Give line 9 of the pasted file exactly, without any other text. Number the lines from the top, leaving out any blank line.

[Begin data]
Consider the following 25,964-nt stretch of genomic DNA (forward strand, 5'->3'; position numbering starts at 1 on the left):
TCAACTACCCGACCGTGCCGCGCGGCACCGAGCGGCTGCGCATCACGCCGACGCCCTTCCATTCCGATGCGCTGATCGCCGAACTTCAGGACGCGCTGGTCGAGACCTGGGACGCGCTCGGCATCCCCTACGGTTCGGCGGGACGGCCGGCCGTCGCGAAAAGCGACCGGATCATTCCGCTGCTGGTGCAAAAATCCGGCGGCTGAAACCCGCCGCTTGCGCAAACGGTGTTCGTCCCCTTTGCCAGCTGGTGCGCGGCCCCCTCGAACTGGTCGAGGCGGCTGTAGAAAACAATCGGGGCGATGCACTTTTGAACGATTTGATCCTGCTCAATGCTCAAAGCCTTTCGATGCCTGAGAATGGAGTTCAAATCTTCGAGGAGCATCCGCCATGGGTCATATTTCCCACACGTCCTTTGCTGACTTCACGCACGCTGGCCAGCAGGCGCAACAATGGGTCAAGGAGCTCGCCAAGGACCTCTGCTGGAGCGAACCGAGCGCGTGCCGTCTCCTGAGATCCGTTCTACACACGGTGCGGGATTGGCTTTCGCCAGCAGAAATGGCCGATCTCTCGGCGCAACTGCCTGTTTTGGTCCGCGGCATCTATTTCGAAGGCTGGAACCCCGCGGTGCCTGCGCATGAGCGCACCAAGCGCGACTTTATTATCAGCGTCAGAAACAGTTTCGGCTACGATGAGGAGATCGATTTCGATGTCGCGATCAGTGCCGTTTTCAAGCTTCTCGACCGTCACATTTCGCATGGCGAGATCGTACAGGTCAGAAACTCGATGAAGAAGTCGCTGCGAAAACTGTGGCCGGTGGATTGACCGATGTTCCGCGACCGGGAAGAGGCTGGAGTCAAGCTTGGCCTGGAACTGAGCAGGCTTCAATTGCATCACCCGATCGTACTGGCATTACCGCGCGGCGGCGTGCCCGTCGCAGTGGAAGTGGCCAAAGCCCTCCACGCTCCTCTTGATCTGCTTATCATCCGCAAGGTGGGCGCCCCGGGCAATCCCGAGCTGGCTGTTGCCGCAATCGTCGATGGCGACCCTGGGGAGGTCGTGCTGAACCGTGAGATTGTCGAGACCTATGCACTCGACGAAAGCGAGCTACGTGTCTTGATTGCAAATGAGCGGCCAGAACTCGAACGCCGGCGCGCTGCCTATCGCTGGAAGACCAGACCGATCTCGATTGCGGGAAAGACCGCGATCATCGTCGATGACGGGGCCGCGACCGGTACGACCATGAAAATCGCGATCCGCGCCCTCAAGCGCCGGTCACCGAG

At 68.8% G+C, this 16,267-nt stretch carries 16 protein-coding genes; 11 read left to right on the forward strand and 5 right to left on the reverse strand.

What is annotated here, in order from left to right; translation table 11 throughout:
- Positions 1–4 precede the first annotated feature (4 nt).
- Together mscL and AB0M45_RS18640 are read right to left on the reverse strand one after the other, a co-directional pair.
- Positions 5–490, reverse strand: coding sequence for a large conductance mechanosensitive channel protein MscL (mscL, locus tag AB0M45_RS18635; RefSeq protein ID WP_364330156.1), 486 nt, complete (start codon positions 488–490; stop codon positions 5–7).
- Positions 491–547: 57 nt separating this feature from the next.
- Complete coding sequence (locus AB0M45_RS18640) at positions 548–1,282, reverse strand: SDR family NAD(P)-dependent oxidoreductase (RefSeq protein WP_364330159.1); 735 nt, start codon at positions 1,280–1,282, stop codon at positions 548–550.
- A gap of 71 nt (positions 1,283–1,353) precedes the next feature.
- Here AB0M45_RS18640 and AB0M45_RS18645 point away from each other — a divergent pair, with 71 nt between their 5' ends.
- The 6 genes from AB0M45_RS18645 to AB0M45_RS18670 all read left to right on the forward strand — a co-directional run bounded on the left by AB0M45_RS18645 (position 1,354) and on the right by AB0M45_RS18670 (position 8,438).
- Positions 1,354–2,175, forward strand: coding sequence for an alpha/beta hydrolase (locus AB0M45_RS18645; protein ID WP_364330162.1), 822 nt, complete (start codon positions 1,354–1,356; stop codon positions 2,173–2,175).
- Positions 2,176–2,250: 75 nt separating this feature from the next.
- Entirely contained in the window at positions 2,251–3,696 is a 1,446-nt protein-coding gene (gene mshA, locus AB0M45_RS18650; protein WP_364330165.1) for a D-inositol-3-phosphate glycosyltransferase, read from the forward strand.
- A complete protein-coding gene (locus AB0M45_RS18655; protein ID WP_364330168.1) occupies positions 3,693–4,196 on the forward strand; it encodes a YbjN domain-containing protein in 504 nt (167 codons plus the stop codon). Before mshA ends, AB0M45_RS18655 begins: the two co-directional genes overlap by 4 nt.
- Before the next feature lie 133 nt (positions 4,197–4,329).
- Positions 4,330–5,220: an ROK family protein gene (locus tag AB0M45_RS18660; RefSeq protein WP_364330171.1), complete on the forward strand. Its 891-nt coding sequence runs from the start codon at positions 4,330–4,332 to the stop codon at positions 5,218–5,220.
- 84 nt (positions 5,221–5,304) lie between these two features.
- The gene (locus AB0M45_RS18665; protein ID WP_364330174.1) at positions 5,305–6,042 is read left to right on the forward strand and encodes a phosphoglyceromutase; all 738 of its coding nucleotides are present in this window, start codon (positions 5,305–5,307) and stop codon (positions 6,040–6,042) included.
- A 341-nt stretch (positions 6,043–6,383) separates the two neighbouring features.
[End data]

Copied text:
- Complete coding sequence (locus AB0M45_RS18640) at positions 548–1,282, reverse strand: SDR family NAD(P)-dependent oxidoreductase (RefSeq protein WP_364330159.1); 735 nt, start codon at positions 1,280–1,282, stop codon at positions 548–550.